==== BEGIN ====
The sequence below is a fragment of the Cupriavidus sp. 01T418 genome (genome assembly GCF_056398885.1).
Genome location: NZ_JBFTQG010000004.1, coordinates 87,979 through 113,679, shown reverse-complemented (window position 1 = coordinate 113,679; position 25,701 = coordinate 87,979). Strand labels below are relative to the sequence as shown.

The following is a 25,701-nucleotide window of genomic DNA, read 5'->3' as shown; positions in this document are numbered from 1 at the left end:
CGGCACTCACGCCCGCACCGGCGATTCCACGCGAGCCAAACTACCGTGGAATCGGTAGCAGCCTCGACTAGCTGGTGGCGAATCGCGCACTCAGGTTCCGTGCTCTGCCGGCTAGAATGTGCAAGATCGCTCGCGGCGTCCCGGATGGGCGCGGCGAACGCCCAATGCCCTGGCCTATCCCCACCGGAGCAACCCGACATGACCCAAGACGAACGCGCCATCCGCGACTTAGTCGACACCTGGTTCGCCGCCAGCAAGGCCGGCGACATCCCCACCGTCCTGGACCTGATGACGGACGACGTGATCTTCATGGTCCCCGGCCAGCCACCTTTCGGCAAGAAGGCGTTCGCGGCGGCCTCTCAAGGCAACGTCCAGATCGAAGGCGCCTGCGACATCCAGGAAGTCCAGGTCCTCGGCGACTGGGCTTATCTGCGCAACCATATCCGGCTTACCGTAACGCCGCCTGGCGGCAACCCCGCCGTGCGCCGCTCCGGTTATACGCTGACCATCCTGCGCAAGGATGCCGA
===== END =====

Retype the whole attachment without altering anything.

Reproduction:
The sequence below is a fragment of the Cupriavidus sp. 01T418 genome (genome assembly GCF_056398885.1).
Genome location: NZ_JBFTQG010000004.1, coordinates 87,979 through 113,679, shown reverse-complemented (window position 1 = coordinate 113,679; position 25,701 = coordinate 87,979). Strand labels below are relative to the sequence as shown.

The following is a 25,701-nucleotide window of genomic DNA, read 5'->3' as shown; positions in this document are numbered from 1 at the left end:
CGGCACTCACGCCCGCACCGGCGATTCCACGCGAGCCAAACTACCGTGGAATCGGTAGCAGCCTCGACTAGCTGGTGGCGAATCGCGCACTCAGGTTCCGTGCTCTGCCGGCTAGAATGTGCAAGATCGCTCGCGGCGTCCCGGATGGGCGCGGCGAACGCCCAATGCCCTGGCCTATCCCCACCGGAGCAACCCGACATGACCCAAGACGAACGCGCCATCCGCGACTTAGTCGACACCTGGTTCGCCGCCAGCAAGGCCGGCGACATCCCCACCGTCCTGGACCTGATGACGGACGACGTGATCTTCATGGTCCCCGGCCAGCCACCTTTCGGCAAGAAGGCGTTCGCGGCGGCCTCTCAAGGCAACGTCCAGATCGAAGGCGCCTGCGACATCCAGGAAGTCCAGGTCCTCGGCGACTGGGCTTATCTGCGCAACCATATCCGGCTTACCGTAACGCCGCCTGGCGGCAACCCCGCCGTGCGCCGCTCCGGTTATACGCTGACCATCCTGCGCAAGGATGCCGA